Murano owners confirm they will appeal Foss Hotel suit decision

Staff writerNovember 27, 2013 

This is the design for the Marriott Residence Inn proposed for the Thea Foss Waterway for a site between the Thea’s Landing and Esplanade condominiums.


Attorneys representing downtown Tacoma's Murano Hotel say their legal challenges to the proposed construction of a Marriott Residence Inn on the Thea Foss Waterway aren't over.

Seattle attorney David Bricklin, whose law firm represents Murano Hotel owners KS Tacoma Holdings LLC, said Tuesday the hotel holding company will appeal a decision by Pierce County Superior Court Judge John McCarthy last week.

McCarthy dismissed a suit brought by the Murano owners against the Thea Foss Waterway Development Authority.  That suit had asked the court to declare the authority's failure to intervene in the sale of the hotel site illegal.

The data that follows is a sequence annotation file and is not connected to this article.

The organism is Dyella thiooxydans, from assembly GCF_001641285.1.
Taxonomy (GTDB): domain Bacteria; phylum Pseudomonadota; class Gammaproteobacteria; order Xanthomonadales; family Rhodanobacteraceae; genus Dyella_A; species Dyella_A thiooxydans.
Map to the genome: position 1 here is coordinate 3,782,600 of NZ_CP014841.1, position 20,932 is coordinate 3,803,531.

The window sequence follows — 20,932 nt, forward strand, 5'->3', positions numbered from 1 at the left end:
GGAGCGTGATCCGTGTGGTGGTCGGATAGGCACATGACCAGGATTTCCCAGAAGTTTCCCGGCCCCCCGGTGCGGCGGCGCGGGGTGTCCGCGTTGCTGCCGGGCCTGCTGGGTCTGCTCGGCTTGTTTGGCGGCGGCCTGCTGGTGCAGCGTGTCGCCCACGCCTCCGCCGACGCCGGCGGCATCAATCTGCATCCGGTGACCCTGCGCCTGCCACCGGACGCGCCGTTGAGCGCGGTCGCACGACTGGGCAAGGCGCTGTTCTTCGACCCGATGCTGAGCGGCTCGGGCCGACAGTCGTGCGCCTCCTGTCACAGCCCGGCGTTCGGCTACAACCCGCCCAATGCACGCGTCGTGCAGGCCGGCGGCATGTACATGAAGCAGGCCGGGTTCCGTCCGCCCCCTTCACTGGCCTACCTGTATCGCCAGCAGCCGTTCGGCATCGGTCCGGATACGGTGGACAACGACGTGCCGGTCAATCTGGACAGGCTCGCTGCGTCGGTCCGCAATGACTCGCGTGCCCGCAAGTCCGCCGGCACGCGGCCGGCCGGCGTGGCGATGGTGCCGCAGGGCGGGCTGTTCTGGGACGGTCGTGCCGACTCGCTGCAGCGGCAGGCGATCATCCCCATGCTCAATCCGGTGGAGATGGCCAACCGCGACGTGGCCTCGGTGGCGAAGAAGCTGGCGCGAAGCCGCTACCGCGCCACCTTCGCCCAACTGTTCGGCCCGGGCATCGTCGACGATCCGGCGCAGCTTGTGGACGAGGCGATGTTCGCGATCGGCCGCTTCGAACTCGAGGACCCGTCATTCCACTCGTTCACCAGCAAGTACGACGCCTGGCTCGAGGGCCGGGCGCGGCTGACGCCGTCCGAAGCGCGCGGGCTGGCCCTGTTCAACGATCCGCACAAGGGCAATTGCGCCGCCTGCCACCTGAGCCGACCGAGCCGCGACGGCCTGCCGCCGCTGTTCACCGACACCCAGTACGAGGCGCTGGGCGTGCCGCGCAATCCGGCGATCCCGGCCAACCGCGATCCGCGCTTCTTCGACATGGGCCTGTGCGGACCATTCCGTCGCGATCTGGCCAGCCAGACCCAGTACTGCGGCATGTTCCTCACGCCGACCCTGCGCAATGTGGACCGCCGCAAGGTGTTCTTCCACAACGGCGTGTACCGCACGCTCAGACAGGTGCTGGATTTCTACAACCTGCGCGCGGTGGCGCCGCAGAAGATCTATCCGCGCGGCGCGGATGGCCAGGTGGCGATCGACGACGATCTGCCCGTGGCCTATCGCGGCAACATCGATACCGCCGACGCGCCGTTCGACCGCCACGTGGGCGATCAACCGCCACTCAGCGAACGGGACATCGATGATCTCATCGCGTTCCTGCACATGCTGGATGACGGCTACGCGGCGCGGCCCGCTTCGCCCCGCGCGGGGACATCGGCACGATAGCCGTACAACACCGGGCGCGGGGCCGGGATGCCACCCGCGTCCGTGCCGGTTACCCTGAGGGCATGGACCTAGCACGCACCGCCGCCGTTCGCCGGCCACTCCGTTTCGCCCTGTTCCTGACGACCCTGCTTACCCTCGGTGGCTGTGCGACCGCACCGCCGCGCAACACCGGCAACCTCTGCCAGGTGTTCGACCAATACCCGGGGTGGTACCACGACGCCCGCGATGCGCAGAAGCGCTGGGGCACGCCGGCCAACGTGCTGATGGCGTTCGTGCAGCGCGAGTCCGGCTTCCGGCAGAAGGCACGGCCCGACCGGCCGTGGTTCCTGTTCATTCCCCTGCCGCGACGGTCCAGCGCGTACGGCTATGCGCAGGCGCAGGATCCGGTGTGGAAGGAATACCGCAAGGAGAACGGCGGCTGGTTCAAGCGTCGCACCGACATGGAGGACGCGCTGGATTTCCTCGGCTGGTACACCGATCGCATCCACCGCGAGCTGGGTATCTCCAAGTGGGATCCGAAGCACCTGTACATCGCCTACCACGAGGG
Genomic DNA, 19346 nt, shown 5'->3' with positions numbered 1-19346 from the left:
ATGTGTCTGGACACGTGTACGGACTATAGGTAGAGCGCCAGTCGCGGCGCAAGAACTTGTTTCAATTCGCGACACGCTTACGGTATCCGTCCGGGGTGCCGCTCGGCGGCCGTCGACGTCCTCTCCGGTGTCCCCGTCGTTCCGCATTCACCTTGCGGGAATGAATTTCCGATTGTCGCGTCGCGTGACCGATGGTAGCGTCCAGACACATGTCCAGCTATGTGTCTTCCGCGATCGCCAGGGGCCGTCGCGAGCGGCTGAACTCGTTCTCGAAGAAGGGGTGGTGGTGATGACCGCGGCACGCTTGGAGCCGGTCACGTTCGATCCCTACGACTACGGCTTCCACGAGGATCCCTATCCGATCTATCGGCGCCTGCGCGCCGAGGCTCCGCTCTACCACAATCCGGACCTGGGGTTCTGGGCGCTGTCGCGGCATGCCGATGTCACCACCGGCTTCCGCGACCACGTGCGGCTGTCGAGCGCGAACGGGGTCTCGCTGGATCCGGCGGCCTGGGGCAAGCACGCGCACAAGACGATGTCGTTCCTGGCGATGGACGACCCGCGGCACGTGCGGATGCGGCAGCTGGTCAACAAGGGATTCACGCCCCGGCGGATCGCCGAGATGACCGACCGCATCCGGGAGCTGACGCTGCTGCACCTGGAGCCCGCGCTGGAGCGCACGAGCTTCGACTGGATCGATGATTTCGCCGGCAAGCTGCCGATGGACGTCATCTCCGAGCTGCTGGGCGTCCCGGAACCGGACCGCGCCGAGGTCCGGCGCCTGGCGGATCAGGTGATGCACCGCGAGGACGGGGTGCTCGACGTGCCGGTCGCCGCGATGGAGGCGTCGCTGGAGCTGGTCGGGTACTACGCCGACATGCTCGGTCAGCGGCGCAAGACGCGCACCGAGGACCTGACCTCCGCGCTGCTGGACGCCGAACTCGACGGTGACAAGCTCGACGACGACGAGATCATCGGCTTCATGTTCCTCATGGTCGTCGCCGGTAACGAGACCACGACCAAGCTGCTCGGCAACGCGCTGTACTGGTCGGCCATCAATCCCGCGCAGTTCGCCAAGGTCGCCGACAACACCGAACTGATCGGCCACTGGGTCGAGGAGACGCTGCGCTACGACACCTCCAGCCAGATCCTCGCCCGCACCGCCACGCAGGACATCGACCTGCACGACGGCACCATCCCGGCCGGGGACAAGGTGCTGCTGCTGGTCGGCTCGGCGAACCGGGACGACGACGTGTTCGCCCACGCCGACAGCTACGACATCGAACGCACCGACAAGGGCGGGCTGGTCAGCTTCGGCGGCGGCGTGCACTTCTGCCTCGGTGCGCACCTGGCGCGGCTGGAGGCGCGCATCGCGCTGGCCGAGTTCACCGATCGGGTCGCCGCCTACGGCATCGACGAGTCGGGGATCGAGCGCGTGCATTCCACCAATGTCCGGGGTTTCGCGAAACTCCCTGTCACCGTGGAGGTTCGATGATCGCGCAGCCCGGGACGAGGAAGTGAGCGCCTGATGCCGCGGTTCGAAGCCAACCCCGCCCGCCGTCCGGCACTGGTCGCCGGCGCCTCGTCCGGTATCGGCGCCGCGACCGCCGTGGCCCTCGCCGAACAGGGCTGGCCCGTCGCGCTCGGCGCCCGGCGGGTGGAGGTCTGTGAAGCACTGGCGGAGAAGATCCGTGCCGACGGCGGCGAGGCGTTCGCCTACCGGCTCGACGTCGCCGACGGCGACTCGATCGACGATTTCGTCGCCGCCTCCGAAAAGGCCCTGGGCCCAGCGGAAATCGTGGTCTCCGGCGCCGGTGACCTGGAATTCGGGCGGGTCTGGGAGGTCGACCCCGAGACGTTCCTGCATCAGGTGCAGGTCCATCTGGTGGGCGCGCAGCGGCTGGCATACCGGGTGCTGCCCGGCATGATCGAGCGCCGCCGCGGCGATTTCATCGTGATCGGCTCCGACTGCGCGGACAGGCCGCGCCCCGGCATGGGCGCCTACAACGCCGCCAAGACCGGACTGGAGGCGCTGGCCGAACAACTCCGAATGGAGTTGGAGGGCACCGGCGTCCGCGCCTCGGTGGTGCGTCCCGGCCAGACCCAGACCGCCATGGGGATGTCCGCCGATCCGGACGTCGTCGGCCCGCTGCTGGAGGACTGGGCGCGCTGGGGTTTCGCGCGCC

The hotel site is located on Dock Street on the west side of the Foss Waterway.  The plot is south of the Esplanade condominiums and north of the Thea's Landing residential development.

Bricklin said an appeal to the Washington Court of Appeals can take six to nine months to reach a decision.

The start of construction of the 104-room Marriott Residence Inn has been in stymied for more than three years now by legal and regulatory appeals brought by the Murano owners.

The hotel owners contend the planned Foss Hotel doesn't meet the aesthetic or financial standards set by the Foss authority more than a decade ago when it first sought proposals for hotel development on the waterway.

The authority then sought proposals for a small luxury hotel on the waterfront site.  Three developers have made proposals for the site, but two of those developers exited the project after their plans proved infeasible.

The sale that the Murano owners are challenging in court was between a Seattle hotel owner, Bob Thurston, who had bought the land from the authority, and Bellingham hotel chain owner Hollander Investments.

The authority contended successfully that it had no ability to intervene in the transaction between Thurston and Hollander and that economic conditions have changed since the original request for proposals.

Hollander's attorney in court papers contended the Murano owners are using legal processes to keep a potential rival at bay.


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